£410M RAF Atlas Aircraft Support Contract Secures At Least 400 UK Jobs
(Source: UK Ministry of Defence; issued Jan 05, 2017)
The UK Ministry of Defence has awarded Airbus a £410 million contract to support the A400M Atlas transport aircraft for the next 10 years, and also has agreed a separate, £63 million spare parts agreement with France and Spain. (UK MoD photo)
The Ministry of Defence (MOD) has negotiated a £410 million contract that will secure at least 400 highly-skilled British jobs and provide in-service support for the UK’s Atlas A400M aircraft, securing a key part of the RAF airlift fleet until 2026.

The A400M is the latest addition to the RAF’s tactical airlifter capability and can carry up to 37 tonnes of payload over a range of 2,000 nautical miles. It is able to deploy troops and equipment between and within theatres of operation either by parachute or by landing on short, potentially unprepared airstrips.

Atlas can also carry armoured vehicles, allowing a deploying force to arrive ready to fight. For humanitarian roles, it is capable of deploying mobile cranes, excavators and large dump trucks for disaster relief operations– for example clearing earthquake sites.

The in-service support contract will sustain around 200 UK jobs with Airbus Defence and Space, focused around RAF Brize Norton in Oxfordshire. More widely, the Atlas programme has a far-reaching UK supply chain, with around 200 additional jobs sustained at companies in: Gloucestershire, Somerset and Sussex, including Messier Dowty in Gloucester, and Thales in Crawley and GKN and Rolls Royce in and around Bristol.

Air Marshal Julian Young, Chief of Materiel (Air) at the MOD’s Defence Equipment & Support organisation said:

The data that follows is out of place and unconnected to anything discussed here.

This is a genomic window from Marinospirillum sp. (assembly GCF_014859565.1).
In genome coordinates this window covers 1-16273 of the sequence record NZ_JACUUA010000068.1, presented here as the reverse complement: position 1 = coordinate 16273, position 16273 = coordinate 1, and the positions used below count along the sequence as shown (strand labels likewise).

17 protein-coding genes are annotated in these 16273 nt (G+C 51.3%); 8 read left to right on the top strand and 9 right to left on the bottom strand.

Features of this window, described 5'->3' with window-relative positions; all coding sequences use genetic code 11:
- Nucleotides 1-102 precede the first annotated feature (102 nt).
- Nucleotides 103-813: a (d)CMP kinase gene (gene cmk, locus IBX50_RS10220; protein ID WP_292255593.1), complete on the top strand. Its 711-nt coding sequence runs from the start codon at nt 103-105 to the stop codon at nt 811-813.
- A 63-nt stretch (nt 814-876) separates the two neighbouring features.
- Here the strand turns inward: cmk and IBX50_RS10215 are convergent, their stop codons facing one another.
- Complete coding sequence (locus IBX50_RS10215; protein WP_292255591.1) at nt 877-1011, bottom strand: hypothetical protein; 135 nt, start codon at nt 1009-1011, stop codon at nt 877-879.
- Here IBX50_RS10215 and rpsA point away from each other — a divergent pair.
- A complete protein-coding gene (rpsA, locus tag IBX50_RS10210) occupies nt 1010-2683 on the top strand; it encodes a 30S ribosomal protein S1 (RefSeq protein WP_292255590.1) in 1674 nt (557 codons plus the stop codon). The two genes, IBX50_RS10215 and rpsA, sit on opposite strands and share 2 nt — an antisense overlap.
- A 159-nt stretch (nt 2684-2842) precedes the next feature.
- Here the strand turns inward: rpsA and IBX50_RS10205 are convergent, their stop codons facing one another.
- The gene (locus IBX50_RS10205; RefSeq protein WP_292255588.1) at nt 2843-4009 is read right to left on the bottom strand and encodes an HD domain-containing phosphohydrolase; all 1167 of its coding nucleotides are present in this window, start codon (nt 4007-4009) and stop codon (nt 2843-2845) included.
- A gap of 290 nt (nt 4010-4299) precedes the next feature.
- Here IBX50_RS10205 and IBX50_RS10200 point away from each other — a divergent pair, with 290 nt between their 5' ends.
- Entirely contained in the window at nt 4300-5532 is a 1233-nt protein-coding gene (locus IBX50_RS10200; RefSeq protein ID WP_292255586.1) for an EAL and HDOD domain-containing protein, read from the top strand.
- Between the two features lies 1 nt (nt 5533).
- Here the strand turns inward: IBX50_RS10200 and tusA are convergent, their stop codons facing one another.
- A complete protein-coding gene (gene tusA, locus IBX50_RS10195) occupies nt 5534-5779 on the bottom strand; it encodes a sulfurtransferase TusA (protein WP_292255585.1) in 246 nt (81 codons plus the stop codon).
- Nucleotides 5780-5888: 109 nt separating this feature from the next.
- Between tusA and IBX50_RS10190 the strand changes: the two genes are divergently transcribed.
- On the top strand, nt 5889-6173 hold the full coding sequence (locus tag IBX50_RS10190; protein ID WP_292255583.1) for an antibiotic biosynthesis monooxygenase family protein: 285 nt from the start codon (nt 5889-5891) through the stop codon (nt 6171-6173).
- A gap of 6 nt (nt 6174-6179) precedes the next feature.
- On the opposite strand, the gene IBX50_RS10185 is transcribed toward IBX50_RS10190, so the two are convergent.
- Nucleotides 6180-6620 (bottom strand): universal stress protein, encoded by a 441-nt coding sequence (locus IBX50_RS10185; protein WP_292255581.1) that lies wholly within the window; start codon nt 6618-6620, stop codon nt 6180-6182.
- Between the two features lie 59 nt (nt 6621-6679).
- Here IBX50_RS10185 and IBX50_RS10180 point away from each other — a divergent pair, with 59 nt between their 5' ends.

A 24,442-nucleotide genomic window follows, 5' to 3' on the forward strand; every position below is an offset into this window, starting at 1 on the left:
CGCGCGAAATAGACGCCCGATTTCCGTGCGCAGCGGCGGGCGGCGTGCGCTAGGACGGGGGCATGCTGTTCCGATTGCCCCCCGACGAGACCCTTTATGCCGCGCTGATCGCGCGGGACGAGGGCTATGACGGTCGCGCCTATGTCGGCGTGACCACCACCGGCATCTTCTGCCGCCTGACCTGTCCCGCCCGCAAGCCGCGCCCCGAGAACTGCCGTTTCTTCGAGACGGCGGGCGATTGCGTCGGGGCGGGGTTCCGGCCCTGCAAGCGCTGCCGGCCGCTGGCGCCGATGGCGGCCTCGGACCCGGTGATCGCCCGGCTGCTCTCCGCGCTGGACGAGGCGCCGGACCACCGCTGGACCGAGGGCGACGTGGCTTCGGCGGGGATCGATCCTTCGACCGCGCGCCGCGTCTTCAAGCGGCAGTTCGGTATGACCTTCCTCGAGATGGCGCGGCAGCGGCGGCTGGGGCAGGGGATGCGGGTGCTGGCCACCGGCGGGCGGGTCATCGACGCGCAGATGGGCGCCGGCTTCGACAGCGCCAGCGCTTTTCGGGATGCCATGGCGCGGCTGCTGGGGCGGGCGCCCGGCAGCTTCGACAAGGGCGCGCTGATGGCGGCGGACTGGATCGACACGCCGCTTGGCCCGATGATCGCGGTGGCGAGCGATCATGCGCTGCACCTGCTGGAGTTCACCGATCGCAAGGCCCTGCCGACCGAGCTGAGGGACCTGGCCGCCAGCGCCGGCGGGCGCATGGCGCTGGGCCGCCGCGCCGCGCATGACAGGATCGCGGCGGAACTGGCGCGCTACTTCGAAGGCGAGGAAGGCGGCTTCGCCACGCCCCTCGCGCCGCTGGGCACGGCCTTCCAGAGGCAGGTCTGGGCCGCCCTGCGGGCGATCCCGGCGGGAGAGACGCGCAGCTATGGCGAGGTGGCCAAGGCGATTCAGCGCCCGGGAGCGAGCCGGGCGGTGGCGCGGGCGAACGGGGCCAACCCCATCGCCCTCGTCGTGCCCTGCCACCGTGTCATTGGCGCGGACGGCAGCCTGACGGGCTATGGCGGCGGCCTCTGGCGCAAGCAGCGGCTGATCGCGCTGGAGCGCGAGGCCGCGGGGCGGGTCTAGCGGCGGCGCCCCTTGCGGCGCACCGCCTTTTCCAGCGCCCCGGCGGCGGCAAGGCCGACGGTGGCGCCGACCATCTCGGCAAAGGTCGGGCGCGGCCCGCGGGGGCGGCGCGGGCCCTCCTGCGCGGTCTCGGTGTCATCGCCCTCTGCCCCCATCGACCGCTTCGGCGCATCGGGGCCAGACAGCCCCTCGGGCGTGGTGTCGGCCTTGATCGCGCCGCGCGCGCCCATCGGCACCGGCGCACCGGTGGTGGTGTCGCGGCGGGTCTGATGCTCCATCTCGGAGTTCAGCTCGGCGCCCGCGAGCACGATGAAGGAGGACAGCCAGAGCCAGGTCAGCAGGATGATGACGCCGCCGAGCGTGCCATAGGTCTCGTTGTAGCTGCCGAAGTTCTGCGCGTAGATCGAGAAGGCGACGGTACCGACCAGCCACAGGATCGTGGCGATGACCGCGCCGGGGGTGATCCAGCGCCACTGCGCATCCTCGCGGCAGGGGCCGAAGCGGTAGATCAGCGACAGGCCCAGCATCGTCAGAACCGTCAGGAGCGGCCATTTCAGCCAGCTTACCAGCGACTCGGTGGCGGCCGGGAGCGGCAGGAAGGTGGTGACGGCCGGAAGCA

“The A400M Atlas will form the backbone of the Royal Air Force’s Strategic and Tactical Air Transport capability over the next decade and beyond.

“This key contract will deliver maintenance for our A400M Atlas fleet, enabling this class-leading aircraft to support UK military operations around the globe.”

The RAF currently has 14 Atlas aircraft in service, with the planned fleet of 22 scheduled to enter service by 2019.

The contract with Airbus will pay for maintenance, upgrade and repair of the UK’s entire fleet of Atlas transport planes into the next decade.

The new deal draws on a separate two-year Global Support Contract worth £63 million that has also just been agreed with France and Spain, which will provide common support and spares services, and is the first step towards a 6-Nation Global Support arrangement. (Emphasis added—Ed.)

Chief Executive Officer for the UK’s Defence Equipment and Support organisation, Tony Douglas, said:

“The UK’s future armed forces will be prepared to respond quickly to global developments and the delivery of next-generation aircraft such as Atlas is vital to the fulfilment of this vision.

“As part of the wider Atlas programme, this new support contract draws on multinational cooperation and the strong relationships across UK Defence that are delivering this remarkable aircraft to the RAF.”

The new contracts come after the delivery of important training systems to the RAF, including two cockpit simulators and a cargo hold trainer. The new training equipment at RAF Brize Norton has a combined value of £141 million and is supported through a pre-existing service support contract worth £226 million. The second of two flight simulators and a cargo hold trainer were delivered earlier in 2016 and the facilities will provide training activities for up to 60 flight crews, and 60 maintenance personnel a year.

Elsewhere on site, a new, innovative hangar facility worth around £62 million is on schedule to be fully fitted-out by early 2017. This huge building is capable of housing three Atlas aircraft during maintenance periods.


(EDITOR’S NOTE: While the £410 million to operate the aircraft for ten years is a substantial amount, it is encouraging that the A400M countries are making progress towards the Six-National Global Support agreement which should provide further savings as well as faster support and improved availability.
It is disturbing, however, to see the Ministry of Defence increasingly stress the jobs aspects of defense contracts as a prelude to other considerations.
However desirable, especially in the current economic context, defense spending is not a jobs program, and jobs should be a welcome by-product of defense contracts, but not the prime motivation.)


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